Gas-hydrate layer keeps Pluto’s ocean warm

In 2015, the dwarf planet, Pluto, received its first visitor from Earth. NASA’s New Horizons probe sent back spectacular images that showed, among other things, the “heart” of Pluto – a region named Tombaugh Regio consisting of, among other things, the unusually light-colored Sputnik Planitia. This is a plain that is up to one to nine kilometers deep, covers approximately the surface area of Texas, and is coated with nitrogen ice.

From its existence, researchers could already assume a few things – among other things, there is probably a liquid ocean under Pluto’s surface, like the kind that also exists on the moons Enceladus and Europa. However, for Pluto, which orbits far into the outer reaches of the Solar System, it is hard to imagine that this ocean didn’t freeze solid a long time ago. For the oceans on moons, for example, it is assumed that the gravity of the giant planets that they are orbiting produces enough heat to keep them in a liquid state. Pluto doesn’t have a heating mechanism like that.

A team of Japanese researchers is now reporting a different possibility in a paper. According to the team, a layer of gas hydrates (clathrates of gaseous substances in frozen water) could sufficiently isolate the ocean from the surface, so that the liquid ocean doesn’t freeze. These gas hydrates, also called clathrates, are very viscous and have a low conductivity for heat, so good insulating properties.

In computer simulations, the researchers simulated the life of Pluto since its birth 4.6 billion years ago. The simulations show that the dwarf planet could achieve its current state only if this insulating layer does exist. Without this layer, the ocean would have frozen solid hundreds of millions of years ago – with the layer, the ocean remains liquid forever. The layer might be made of methane that has risen out of Pluto’s rocky core. The methane trapped in the clathrates would also explain why there is so little methane, but a lot of nitrogen, in Pluto’s atmosphere.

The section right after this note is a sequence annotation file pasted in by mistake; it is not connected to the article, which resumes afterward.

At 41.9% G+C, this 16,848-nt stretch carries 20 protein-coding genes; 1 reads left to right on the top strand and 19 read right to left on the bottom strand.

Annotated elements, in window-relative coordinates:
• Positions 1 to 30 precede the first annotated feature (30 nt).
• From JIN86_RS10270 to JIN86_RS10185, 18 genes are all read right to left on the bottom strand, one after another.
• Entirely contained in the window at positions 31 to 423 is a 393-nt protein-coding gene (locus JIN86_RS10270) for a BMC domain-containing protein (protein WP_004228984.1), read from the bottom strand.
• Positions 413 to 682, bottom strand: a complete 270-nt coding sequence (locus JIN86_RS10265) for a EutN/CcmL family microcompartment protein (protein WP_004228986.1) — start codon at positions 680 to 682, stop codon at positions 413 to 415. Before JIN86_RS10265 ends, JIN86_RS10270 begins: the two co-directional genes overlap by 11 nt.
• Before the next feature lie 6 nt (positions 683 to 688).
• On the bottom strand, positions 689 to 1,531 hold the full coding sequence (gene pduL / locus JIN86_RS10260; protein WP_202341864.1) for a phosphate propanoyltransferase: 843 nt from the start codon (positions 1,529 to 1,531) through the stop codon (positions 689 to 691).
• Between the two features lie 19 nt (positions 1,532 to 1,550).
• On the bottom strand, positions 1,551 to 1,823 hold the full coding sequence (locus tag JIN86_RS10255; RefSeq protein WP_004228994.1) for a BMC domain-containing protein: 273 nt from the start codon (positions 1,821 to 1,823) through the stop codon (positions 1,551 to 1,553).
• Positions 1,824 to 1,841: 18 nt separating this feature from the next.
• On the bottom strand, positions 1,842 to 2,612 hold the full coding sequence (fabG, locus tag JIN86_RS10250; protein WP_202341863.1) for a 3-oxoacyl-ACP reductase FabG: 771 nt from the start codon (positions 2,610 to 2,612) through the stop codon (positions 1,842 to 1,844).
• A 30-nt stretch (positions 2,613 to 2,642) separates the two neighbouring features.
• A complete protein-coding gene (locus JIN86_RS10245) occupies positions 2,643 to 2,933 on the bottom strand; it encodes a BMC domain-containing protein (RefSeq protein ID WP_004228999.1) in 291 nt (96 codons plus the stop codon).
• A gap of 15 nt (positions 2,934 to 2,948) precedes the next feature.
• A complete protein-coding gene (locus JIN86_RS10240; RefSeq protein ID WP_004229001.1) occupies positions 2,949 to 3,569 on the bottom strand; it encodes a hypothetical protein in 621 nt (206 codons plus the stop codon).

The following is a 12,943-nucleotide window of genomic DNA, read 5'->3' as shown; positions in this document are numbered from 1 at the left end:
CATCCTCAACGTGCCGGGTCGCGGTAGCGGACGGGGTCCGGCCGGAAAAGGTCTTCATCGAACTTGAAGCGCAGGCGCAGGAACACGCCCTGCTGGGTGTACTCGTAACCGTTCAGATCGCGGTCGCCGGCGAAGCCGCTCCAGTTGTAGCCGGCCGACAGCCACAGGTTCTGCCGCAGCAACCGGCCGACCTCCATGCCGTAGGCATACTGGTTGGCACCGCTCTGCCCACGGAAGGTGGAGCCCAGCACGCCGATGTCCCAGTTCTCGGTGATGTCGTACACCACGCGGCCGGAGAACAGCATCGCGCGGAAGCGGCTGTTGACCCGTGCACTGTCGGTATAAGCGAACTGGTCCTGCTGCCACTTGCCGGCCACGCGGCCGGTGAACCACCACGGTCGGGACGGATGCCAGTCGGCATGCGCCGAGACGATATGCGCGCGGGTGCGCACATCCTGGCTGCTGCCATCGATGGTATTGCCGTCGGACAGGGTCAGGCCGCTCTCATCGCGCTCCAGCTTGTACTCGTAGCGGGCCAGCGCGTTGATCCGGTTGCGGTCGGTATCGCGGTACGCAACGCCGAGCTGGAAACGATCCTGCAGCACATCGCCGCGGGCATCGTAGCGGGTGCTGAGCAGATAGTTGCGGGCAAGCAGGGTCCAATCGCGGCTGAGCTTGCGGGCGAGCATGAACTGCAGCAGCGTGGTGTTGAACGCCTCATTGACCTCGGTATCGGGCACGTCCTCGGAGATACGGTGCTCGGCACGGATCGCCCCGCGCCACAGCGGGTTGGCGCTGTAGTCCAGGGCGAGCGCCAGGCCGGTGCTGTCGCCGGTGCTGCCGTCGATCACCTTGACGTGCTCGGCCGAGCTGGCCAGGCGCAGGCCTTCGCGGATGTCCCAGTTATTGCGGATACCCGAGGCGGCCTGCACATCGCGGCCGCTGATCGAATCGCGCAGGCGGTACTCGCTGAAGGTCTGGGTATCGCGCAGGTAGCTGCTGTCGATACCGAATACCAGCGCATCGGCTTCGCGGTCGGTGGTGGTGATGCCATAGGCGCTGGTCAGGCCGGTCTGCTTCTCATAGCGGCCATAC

Thus, it seems likely that Pluto does have such a subsurface ocean. But the researchers also see it as good news for other worlds that don’t have pronounced heating mechanisms. “This could mean there are more oceans in the universe than previously thought,” says Shunichi Kamata from Hokkaido University, “making the existence of extraterrestrial life more plausible.”

Image of Pluto recorded by New Horizons 2015 (picture: NASA/Johns Hopkins University Applied Physics Laboratory/Southwest Research Institute/Alex Parker)
The “heart” of Pluto lies on its equator; the left half is a plain named Sputnik Planitia (picture: NASA/Johns Hopkins University Applied Physics Laboratory/Southwest Research Institute)
The internal structure of Pluto. The clathrate-hydrate layer protects the ocean from freezing (picture: Kamata S. et al., Pluto’s ocean is capped and insulated by gas hydrates. Nature Geosciences, May 20, 2019.)


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  • BrandonQMorris
  • Brandon Q. Morris es físico y especialista en el espacio. Lleva mucho tiempo preocupado por las cuestiones espaciales, tanto a nivel profesional como privado, y aunque quería ser astronauta, tuvo que quedarse en la Tierra por diversas razones. Le fascina especialmente el "qué pasaría si" y a través de sus libros pretende compartir historias convincentes de ciencia ficción dura que podrían suceder realmente, y que algún día podrían suceder. Morris es autor de varias novelas de ciencia ficción de gran éxito de ventas, como la serie Enceladus.

    Brandon es un orgulloso miembro de la Science Fiction and Fantasy Writers of America y de la Mars Society.